Cities and communities will be challenged with responding to the wants and needs of an age-diverse constituency.
Based on our research with Governing magazine, we know that states and communities are largely unprepared for the massive demographic shift.
Many people indicate that they lack the kind of access and proximity to the services they want and need as they get older, their homes are not conducive to aging in place, and they don’t have transit and transportation options to get around their community.
That said, there are pockets of progress and innovation across the country.
Communities — large and small — are taking action because it’s the right thing to do, and because it’s good for economic development.
Fortunately for AARP, we have been on the vanguard of this movement.
And I can safely say that we are the only organization that is making the connection between aging communities and livable communities.
So these are just five sectors — but we know that every part of our country and our economy will be impacted by, and play a role in, the aging of America.
From design to health care to education … no corner of society will go untouched.
At the same time that we look at major institutions, we can’t lose sight of the fact that some of the most interesting and innovative things are happening from the ground up.
When people don’t have access to societal or structural supports, they will create them.
Look at the growing number of Americans who are moving into group houses for mutual support — and I’m not talking about Jennifer Aniston and Courteney Cox. I’m talking about Bea Arthur and Betty White.
Look at what’s happened with the naturally occurring retirement communities, where neighbors are working with neighbors to ensure their community has the services and amenities that help them age in place.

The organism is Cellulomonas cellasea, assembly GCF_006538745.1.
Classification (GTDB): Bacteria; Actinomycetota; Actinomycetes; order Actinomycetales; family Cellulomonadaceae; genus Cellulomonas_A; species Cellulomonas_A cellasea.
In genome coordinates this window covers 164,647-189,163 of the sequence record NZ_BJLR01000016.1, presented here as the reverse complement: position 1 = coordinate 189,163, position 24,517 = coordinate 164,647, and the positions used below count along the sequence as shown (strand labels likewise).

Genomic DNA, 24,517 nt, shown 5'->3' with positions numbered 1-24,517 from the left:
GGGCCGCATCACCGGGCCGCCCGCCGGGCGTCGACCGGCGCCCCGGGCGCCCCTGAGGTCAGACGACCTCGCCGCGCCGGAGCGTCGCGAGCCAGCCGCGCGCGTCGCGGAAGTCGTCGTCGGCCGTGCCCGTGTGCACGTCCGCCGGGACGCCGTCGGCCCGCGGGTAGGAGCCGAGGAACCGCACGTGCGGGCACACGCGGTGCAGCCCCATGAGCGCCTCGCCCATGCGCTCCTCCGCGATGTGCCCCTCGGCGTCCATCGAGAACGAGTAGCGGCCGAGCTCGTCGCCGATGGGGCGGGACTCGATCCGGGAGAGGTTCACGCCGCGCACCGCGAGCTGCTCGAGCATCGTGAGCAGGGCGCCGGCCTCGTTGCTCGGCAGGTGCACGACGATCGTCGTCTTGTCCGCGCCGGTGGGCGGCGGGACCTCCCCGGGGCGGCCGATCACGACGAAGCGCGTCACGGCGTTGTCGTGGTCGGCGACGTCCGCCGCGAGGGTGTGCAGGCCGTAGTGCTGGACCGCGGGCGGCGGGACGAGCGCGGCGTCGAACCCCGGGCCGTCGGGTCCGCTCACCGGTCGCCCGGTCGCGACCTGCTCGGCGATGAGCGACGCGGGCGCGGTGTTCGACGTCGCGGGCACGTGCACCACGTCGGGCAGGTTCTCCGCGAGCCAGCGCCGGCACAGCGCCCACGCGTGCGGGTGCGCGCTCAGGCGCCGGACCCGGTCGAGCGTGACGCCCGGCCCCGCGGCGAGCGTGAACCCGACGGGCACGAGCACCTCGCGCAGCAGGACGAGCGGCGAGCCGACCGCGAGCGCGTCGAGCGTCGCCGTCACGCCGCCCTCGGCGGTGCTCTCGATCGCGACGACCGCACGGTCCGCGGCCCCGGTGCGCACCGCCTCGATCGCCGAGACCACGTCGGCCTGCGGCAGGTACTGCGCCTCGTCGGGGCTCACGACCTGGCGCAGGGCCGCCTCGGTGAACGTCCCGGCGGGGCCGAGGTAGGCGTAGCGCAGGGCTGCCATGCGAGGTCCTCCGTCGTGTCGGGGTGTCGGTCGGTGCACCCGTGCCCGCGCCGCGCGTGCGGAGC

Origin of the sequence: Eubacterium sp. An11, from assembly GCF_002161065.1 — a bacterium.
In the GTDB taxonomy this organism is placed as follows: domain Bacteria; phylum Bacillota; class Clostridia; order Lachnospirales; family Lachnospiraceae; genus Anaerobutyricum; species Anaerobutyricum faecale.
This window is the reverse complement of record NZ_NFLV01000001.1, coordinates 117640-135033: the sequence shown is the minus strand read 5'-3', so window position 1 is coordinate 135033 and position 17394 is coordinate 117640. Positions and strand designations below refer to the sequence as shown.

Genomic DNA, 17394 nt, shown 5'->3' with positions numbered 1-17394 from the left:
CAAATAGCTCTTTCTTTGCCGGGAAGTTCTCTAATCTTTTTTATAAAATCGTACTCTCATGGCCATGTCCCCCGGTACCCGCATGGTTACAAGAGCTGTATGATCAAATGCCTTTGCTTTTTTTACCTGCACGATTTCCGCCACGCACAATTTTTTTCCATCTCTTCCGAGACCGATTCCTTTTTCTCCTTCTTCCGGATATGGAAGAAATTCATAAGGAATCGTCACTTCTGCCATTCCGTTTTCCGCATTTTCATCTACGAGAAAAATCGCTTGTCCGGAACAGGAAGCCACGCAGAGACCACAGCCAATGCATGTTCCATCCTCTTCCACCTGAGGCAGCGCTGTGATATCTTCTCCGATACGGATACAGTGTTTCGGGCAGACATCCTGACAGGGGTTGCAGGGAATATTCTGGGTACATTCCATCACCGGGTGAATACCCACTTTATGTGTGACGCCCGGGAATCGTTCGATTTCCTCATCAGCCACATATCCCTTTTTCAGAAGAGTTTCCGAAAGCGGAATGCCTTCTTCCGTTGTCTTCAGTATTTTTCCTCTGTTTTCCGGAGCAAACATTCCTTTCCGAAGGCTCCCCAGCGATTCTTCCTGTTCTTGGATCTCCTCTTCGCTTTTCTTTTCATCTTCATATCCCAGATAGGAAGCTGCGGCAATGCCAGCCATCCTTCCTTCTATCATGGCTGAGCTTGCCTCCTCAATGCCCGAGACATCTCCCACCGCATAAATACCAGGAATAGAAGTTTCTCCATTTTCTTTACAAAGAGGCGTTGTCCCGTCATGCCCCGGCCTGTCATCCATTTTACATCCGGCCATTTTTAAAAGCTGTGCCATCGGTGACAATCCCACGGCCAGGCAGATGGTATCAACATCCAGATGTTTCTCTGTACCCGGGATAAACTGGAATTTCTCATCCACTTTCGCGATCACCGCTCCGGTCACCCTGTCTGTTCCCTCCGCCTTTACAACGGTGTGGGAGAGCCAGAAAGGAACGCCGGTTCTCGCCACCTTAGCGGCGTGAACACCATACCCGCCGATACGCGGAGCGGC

And we’ve seen the power of the people through the explosion of crowdfunding. The company Kickstarter has already channeled more than $1 billion in pledges from 5.7 million donors to fund 135,000 creative projects.
Just as states and communities are laboratories for innovation, so too are the citizens — and volunteers! — who band together to bring about change.
In closing, I want you to know that AARP and our members are counting on all of you.
We have an ambitious agenda. We have so much that we need to deliver this year, next year and in the years to come.
Make no mistake. The challenges are great:
… individuals are not prepared for the future, and they are entering their 50s less financially secure;
… institutions are adapting at varying rates, with varying degrees of success;
… policies and programs are built for the 20th century — not for 2020, 2030 and beyond.
And this is where AARP comes in.
We are at the nexus of the individual and the institution.
We have the experience, the resources, the clout and, most importantly, the leadership to play a pivotal role in the aging of America.
We must take advantage of opportunities to shape the conversation — to shape the market — to shape the policies and practices of government, businesses, employers and nonprofits alike.
At the same time, we must continue to develop new tools, new resources and new channels to help individuals navigate the opportunities and challenges that come with age.
When future historians look back on the first half of the 21st century, they will judge today’s leaders on how we responded to the challenges, and seized the advantages, of our aging country for the benefit of today’s generations, and for generations to come.
And you all are those leaders.
I don’t believe there is any nonprofit — indeed, any organization in America — that has the opportunity we have to help society respond to the aging of our country.
And while demography may dictate part of our destiny, the rest is up to us.
I hope you have a wonderful few days.